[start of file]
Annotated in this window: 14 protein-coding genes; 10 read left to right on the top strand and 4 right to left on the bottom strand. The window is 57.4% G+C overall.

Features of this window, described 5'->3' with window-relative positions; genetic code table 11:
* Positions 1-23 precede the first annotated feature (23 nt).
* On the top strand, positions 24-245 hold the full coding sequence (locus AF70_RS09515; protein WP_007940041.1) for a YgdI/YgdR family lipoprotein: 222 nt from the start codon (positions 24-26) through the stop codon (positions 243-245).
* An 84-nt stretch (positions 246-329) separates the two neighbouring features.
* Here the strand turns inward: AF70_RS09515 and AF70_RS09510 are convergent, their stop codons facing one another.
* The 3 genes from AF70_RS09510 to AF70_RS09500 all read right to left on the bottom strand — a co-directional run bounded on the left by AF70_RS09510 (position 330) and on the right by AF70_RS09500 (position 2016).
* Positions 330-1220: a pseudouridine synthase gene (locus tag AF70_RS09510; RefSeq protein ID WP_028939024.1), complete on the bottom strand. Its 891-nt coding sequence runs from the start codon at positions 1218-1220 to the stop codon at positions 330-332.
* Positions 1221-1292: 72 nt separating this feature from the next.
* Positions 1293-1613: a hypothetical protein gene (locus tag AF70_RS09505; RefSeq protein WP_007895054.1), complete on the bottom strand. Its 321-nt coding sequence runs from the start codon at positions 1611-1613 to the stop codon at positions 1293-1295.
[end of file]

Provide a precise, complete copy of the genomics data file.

Annotated in this window: 14 protein-coding genes; 10 read left to right on the top strand and 4 right to left on the bottom strand. The window is 57.4% G+C overall.

Features of this window, described 5'->3' with window-relative positions; genetic code table 11:
* Positions 1-23 precede the first annotated feature (23 nt).
* On the top strand, positions 24-245 hold the full coding sequence (locus AF70_RS09515; protein WP_007940041.1) for a YgdI/YgdR family lipoprotein: 222 nt from the start codon (positions 24-26) through the stop codon (positions 243-245).
* An 84-nt stretch (positions 246-329) separates the two neighbouring features.
* Here the strand turns inward: AF70_RS09515 and AF70_RS09510 are convergent, their stop codons facing one another.
* The 3 genes from AF70_RS09510 to AF70_RS09500 all read right to left on the bottom strand — a co-directional run bounded on the left by AF70_RS09510 (position 330) and on the right by AF70_RS09500 (position 2016).
* Positions 330-1220: a pseudouridine synthase gene (locus tag AF70_RS09510; RefSeq protein ID WP_028939024.1), complete on the bottom strand. Its 891-nt coding sequence runs from the start codon at positions 1218-1220 to the stop codon at positions 330-332.
* Positions 1221-1292: 72 nt separating this feature from the next.
* Positions 1293-1613: a hypothetical protein gene (locus tag AF70_RS09505; RefSeq protein WP_007895054.1), complete on the bottom strand. Its 321-nt coding sequence runs from the start codon at positions 1611-1613 to the stop codon at positions 1293-1295.